Pleasantly Vexed With Erik Satie

| 6/16/2017 8:00:00 AM


In the Fall 2014 issue of Utne Reader, I shared my thoughts on daydreaming in a column titled “The Lost Art of Doing Nothing.” Three years later, it’s still one of the more popular posts we add to our Facebook page, and I like to think it’s because more people are recognizing the benefits of setting their smart phones aside on a regular basis and allowing their mind to wander.

Since then, I’ve begun meditating, floating in a sensory-deprivation tank, and participating in other activities where the sole purpose is to simply be aware of — but not attached to — the moment at hand. To that end, I was very excited to discover on the morning of May 5 that a rare performance of Erik Satie’s fascinating piano piece Vexations was taking place that day at the Kemper Museum of Contemporary Art in Kansas City.

For those not familiar with the piece, it’s a very short but peculiar tune that Satie wrote in 1893 with no apparent intention of having it performed. Featuring an unresolved melody and a score note by Satie suggesting the piece be repeated 840 times “very slowly,” it’s not surprising that it took the likes of American composer John Cage and his avant-garde compatriots to finally give Vexations its first public performance in 1963. With a rotation of 12 pianists, Cage and company completed the 840 repetitions of the piece in 20 hours and effectively sparked a rite of passage for future generations of contemporary classical pianists. The longest non-stop solo performance of the piece was 35 hours(!) by Nicolas Horvath in 2012.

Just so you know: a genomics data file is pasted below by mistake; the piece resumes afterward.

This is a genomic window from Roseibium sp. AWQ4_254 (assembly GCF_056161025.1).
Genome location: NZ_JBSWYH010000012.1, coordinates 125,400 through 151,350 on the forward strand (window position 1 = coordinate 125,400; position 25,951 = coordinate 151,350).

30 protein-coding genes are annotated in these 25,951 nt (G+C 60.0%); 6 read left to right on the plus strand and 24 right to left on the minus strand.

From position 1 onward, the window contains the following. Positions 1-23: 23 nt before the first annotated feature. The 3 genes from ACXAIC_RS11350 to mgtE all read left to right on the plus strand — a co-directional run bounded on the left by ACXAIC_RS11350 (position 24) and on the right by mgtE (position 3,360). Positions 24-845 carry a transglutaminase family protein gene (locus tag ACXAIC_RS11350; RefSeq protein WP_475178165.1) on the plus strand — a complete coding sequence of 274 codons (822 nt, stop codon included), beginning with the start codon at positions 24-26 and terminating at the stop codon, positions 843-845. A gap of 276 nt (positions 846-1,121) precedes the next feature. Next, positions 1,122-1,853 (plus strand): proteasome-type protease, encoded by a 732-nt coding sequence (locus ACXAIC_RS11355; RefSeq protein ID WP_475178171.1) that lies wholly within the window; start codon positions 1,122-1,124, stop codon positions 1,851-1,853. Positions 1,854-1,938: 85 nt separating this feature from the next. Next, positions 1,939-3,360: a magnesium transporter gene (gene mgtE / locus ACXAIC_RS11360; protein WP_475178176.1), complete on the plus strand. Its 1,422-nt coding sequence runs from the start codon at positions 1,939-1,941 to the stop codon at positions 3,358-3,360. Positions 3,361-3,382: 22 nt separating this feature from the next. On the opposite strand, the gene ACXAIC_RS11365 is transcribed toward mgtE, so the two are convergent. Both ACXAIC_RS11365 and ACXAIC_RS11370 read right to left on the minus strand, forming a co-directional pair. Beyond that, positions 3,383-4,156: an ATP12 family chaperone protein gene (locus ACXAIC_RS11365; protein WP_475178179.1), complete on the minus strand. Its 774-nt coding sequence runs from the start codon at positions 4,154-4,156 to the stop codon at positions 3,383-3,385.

In the Kemper performance, pianist Michael Kirkendoll performed the piece for 12 hours straight while playing inside contemporary artist Rashid Johnson’s magnificent installation piece Antoine’s Organ. I had the pleasure of experiencing 35 minutes of the performance, and I’m still gleaning fascinating insight from what I witnessed (see video below).

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